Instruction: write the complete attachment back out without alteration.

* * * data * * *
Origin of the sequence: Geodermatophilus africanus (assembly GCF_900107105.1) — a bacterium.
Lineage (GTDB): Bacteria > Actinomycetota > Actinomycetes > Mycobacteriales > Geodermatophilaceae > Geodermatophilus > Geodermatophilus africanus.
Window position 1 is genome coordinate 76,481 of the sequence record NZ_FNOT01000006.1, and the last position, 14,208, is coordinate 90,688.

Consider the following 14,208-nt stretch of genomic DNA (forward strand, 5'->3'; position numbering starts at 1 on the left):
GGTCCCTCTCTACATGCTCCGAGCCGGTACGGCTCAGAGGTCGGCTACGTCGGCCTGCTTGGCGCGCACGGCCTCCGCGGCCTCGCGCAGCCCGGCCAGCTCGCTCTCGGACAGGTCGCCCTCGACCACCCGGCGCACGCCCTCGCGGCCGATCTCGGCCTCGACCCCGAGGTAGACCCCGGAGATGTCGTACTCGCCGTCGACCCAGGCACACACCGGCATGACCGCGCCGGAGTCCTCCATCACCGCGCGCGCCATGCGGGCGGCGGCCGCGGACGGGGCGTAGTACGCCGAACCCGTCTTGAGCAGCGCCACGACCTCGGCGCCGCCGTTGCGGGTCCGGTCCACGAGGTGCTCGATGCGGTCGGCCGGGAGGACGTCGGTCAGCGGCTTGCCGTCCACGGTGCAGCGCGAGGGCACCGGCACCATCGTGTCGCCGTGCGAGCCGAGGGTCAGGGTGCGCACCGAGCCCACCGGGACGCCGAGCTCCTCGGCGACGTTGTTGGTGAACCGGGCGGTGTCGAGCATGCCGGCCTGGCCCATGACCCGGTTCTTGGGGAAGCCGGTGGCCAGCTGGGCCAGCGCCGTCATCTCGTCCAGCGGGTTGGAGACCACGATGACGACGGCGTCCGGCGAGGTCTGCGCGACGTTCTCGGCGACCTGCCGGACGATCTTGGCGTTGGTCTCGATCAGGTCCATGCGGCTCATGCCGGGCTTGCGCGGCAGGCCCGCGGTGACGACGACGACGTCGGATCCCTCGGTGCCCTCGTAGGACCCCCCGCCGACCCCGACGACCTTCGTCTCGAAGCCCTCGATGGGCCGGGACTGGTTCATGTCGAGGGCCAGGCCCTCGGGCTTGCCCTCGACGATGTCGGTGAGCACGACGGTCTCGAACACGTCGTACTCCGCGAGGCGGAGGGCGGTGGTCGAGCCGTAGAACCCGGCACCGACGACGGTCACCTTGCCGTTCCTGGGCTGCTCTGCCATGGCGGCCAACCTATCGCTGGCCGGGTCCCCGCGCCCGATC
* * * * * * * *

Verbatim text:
Origin of the sequence: Geodermatophilus africanus (assembly GCF_900107105.1) — a bacterium.
Lineage (GTDB): Bacteria > Actinomycetota > Actinomycetes > Mycobacteriales > Geodermatophilaceae > Geodermatophilus > Geodermatophilus africanus.
Window position 1 is genome coordinate 76,481 of the sequence record NZ_FNOT01000006.1, and the last position, 14,208, is coordinate 90,688.

Consider the following 14,208-nt stretch of genomic DNA (forward strand, 5'->3'; position numbering starts at 1 on the left):
GGTCCCTCTCTACATGCTCCGAGCCGGTACGGCTCAGAGGTCGGCTACGTCGGCCTGCTTGGCGCGCACGGCCTCCGCGGCCTCGCGCAGCCCGGCCAGCTCGCTCTCGGACAGGTCGCCCTCGACCACCCGGCGCACGCCCTCGCGGCCGATCTCGGCCTCGACCCCGAGGTAGACCCCGGAGATGTCGTACTCGCCGTCGACCCAGGCACACACCGGCATGACCGCGCCGGAGTCCTCCATCACCGCGCGCGCCATGCGGGCGGCGGCCGCGGACGGGGCGTAGTACGCCGAACCCGTCTTGAGCAGCGCCACGACCTCGGCGCCGCCGTTGCGGGTCCGGTCCACGAGGTGCTCGATGCGGTCGGCCGGGAGGACGTCGGTCAGCGGCTTGCCGTCCACGGTGCAGCGCGAGGGCACCGGCACCATCGTGTCGCCGTGCGAGCCGAGGGTCAGGGTGCGCACCGAGCCCACCGGGACGCCGAGCTCCTCGGCGACGTTGTTGGTGAACCGGGCGGTGTCGAGCATGCCGGCCTGGCCCATGACCCGGTTCTTGGGGAAGCCGGTGGCCAGCTGGGCCAGCGCCGTCATCTCGTCCAGCGGGTTGGAGACCACGATGACGACGGCGTCCGGCGAGGTCTGCGCGACGTTCTCGGCGACCTGCCGGACGATCTTGGCGTTGGTCTCGATCAGGTCCATGCGGCTCATGCCGGGCTTGCGCGGCAGGCCCGCGGTGACGACGACGACGTCGGATCCCTCGGTGCCCTCGTAGGACCCCCCGCCGACCCCGACGACCTTCGTCTCGAAGCCCTCGATGGGCCGGGACTGGTTCATGTCGAGGGCCAGGCCCTCGGGCTTGCCCTCGACGATGTCGGTGAGCACGACGGTCTCGAACACGTCGTACTCCGCGAGGCGGAGGGCGGTGGTCGAGCCGTAGAACCCGGCACCGACGACGGTCACCTTGCCGTTCCTGGGCTGCTCTGCCATGGCGGCCAACCTATCGCTGGCCGGGTCCCCGCGCCCGATC